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Neoplasia of the cervix uteri and contraception: a possible adverse effect of the pill.
Lancet. 1983 Oct 22; 2(8356):930-4.Lct

Abstract

The incidence of biopsy-proven cervical neoplasia during a 10-year follow-up was determined in 6838 parous women who entered the Oxford-Family Planning Association contraceptive study while using oral contraceptives and 3154 parous women who entered the study while using an intrauterine device (IUD). Risk factors for cervical neoplasia, continuation of attendance at family planning clinics, and frequency of examination by cervical cytology were similar in the two groups. All 13 cases of invasive cancer occurred in women in the oral contraceptive group; 9 had more than 6 years' use of the pill. Both carcinoma-in-situ and dysplasia also occurred more frequently in the oral contraceptive group than in the IUD group, and when the two conditions were considered together there was a trend in incidence with duration of oral contraceptive use. The incidence for all three forms of neoplasia combined rose from 0.9 per 1000 woman-years in those with up to 2 years' pill use to 2.2 per 1000 woman-years in those with more than 8 years' pill use. Amongst IUD users, there was no such trend in incidence with duration of use: the rate fluctuated around 1.0 per 1000 woman-years. The great majority of cases of invasive cancer were detected by means of cervical smears and were treated while the disease was still curable. Long-term users of oral contraceptives should have regular cervical cytological examination.

Authors

No affiliation info availableNo affiliation info availableNo affiliation info availableNo affiliation info available

Pub Type(s)

Comparative Study
Journal Article
Research Support, Non-U.S. Gov't

Language

eng

PubMed ID

6138502

Citation

Vessey, M P., et al. "Neoplasia of the Cervix Uteri and Contraception: a Possible Adverse Effect of the Pill." Lancet (London, England), vol. 2, no. 8356, 1983, pp. 930-4.
Vessey MP, Lawless M, McPherson K, et al. Neoplasia of the cervix uteri and contraception: a possible adverse effect of the pill. Lancet. 1983;2(8356):930-4.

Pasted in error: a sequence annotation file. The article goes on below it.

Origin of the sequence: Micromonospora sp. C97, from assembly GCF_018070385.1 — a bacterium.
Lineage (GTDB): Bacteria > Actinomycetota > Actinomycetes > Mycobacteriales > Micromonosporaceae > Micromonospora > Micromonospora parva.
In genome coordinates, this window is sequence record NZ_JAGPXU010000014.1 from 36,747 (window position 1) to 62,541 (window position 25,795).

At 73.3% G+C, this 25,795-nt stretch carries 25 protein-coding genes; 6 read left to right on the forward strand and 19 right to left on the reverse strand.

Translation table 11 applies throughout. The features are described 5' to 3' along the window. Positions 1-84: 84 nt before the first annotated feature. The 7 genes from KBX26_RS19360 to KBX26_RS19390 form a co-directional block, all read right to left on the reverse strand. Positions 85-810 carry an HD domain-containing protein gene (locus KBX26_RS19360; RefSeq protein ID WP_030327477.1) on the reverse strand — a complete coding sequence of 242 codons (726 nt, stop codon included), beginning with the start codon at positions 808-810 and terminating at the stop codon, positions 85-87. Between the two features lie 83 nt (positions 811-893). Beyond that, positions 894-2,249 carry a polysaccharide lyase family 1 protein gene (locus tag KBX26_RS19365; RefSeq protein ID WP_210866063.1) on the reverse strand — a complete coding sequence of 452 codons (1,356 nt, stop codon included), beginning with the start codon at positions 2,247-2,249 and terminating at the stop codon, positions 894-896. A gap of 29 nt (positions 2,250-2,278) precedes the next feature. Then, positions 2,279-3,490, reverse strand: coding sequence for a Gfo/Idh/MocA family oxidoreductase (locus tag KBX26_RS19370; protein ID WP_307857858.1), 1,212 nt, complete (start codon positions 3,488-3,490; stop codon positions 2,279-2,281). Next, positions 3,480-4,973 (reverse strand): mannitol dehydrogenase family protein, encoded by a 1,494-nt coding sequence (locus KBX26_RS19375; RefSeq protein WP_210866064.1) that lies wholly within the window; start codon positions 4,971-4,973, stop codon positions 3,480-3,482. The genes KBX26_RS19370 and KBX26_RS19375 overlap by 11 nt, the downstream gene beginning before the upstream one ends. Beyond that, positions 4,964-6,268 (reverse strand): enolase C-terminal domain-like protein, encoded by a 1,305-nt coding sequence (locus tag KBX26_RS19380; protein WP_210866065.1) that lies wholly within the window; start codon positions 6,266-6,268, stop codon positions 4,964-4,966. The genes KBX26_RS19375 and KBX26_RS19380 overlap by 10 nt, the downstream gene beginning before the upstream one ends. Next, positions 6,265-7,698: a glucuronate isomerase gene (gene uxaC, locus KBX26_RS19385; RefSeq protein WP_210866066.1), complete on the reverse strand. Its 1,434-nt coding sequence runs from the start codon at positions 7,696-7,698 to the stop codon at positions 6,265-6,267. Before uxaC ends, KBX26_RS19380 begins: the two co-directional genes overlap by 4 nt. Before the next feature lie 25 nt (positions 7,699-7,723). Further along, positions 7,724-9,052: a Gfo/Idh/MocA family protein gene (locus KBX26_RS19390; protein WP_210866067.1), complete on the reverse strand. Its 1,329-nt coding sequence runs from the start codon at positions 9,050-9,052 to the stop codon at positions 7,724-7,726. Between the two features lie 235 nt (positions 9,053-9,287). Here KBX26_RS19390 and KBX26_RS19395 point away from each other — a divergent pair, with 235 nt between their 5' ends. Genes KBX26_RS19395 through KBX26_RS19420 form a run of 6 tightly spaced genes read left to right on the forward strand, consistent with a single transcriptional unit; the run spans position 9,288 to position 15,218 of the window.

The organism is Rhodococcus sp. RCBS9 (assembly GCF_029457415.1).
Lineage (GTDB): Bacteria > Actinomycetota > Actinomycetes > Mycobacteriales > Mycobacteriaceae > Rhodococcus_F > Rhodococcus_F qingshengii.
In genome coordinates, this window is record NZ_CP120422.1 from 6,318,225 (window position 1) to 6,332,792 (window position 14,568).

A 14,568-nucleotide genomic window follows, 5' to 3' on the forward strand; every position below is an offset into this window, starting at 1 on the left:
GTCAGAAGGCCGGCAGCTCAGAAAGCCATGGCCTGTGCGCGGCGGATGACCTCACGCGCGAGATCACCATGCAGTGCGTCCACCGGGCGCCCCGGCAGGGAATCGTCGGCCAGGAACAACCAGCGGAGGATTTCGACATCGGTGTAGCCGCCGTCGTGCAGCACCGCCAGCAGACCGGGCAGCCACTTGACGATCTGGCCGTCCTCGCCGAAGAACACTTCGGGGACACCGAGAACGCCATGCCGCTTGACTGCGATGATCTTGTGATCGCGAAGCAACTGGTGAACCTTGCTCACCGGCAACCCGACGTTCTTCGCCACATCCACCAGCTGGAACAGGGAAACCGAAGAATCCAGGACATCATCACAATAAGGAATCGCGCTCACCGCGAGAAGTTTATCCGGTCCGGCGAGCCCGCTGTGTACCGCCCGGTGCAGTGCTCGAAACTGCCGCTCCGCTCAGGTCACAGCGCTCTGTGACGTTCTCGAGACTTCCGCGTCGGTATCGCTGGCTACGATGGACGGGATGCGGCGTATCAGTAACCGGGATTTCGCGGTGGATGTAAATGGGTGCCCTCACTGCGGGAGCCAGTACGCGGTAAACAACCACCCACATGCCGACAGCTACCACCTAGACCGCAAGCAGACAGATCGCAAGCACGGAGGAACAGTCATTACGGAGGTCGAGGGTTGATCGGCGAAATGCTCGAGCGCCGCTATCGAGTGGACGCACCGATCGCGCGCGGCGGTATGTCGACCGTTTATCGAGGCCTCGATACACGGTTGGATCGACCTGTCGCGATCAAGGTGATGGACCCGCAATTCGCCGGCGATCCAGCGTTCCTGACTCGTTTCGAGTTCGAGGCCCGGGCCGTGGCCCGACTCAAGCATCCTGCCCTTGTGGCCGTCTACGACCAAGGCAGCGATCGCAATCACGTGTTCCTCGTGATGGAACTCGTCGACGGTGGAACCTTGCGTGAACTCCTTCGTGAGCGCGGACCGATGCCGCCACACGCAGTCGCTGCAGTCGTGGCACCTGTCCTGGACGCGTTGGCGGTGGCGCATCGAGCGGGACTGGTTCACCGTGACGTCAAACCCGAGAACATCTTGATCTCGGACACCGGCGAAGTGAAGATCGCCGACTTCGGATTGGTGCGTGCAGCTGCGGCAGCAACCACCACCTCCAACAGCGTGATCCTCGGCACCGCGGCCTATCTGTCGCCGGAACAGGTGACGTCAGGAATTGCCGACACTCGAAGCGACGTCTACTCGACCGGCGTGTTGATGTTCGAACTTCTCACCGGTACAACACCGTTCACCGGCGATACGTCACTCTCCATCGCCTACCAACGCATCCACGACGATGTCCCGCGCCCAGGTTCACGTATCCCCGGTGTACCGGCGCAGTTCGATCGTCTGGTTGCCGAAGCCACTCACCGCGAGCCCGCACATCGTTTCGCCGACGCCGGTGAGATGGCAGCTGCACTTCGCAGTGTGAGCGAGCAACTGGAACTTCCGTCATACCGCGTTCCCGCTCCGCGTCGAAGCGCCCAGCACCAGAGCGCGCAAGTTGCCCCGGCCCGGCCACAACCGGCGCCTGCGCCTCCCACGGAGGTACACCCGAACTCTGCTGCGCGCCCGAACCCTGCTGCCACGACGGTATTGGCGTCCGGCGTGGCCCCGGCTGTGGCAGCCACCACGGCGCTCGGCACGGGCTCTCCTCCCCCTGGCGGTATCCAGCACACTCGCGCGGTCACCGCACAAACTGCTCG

Vessey, M. P., Lawless, M., McPherson, K., & Yeates, D. (1983). Neoplasia of the cervix uteri and contraception: a possible adverse effect of the pill. Lancet (London, England), 2(8356), 930-4.
Vessey MP, et al. Neoplasia of the Cervix Uteri and Contraception: a Possible Adverse Effect of the Pill. Lancet. 1983 Oct 22;2(8356):930-4. PubMed PMID: 6138502.
* Article titles in AMA citation format should be in sentence-case
TY - JOUR T1 - Neoplasia of the cervix uteri and contraception: a possible adverse effect of the pill. AU - Vessey,M P, AU - Lawless,M, AU - McPherson,K, AU - Yeates,D, PY - 1983/10/22/pubmed PY - 1983/10/22/medline PY - 1983/10/22/entrez KW - Biology KW - Cancer KW - Cervical Cancer KW - Cervical Effects KW - Cervix KW - Contraception KW - Contraceptive Agents KW - Contraceptive Agents, Female KW - Contraceptive Methods--complications KW - Contraceptive Methods--side effects KW - Demographic Factors KW - Diseases KW - Family Planning KW - Genitalia KW - Genitalia, Female KW - Iud--complications KW - Neoplasms KW - Oral Contraceptives, Combined KW - Oral Contraceptives--side effects KW - Physiology KW - Population KW - Population Dynamics KW - Reproductive Control Agents KW - Time Factors KW - Urogenital System KW - Uterus SP - 930 EP - 4 JF - Lancet (London, England) JO - Lancet VL - 2 IS - 8356 N2 - The incidence of biopsy-proven cervical neoplasia during a 10-year follow-up was determined in 6838 parous women who entered the Oxford-Family Planning Association contraceptive study while using oral contraceptives and 3154 parous women who entered the study while using an intrauterine device (IUD). Risk factors for cervical neoplasia, continuation of attendance at family planning clinics, and frequency of examination by cervical cytology were similar in the two groups. All 13 cases of invasive cancer occurred in women in the oral contraceptive group; 9 had more than 6 years' use of the pill. Both carcinoma-in-situ and dysplasia also occurred more frequently in the oral contraceptive group than in the IUD group, and when the two conditions were considered together there was a trend in incidence with duration of oral contraceptive use. The incidence for all three forms of neoplasia combined rose from 0.9 per 1000 woman-years in those with up to 2 years' pill use to 2.2 per 1000 woman-years in those with more than 8 years' pill use. Amongst IUD users, there was no such trend in incidence with duration of use: the rate fluctuated around 1.0 per 1000 woman-years. The great majority of cases of invasive cancer were detected by means of cervical smears and were treated while the disease was still curable. Long-term users of oral contraceptives should have regular cervical cytological examination. SN - 0140-6736 UR - https://www.unboundmedicine.com/medline/citation/6138502/Neoplasia_of_the_cervix_uteri_and_contraception:_a_possible_adverse_effect_of_the_pill_ L2 - https://linkinghub.elsevier.com/retrieve/pii/S0140-6736(83)90451-8 DB - PRIME DP - Unbound Medicine ER -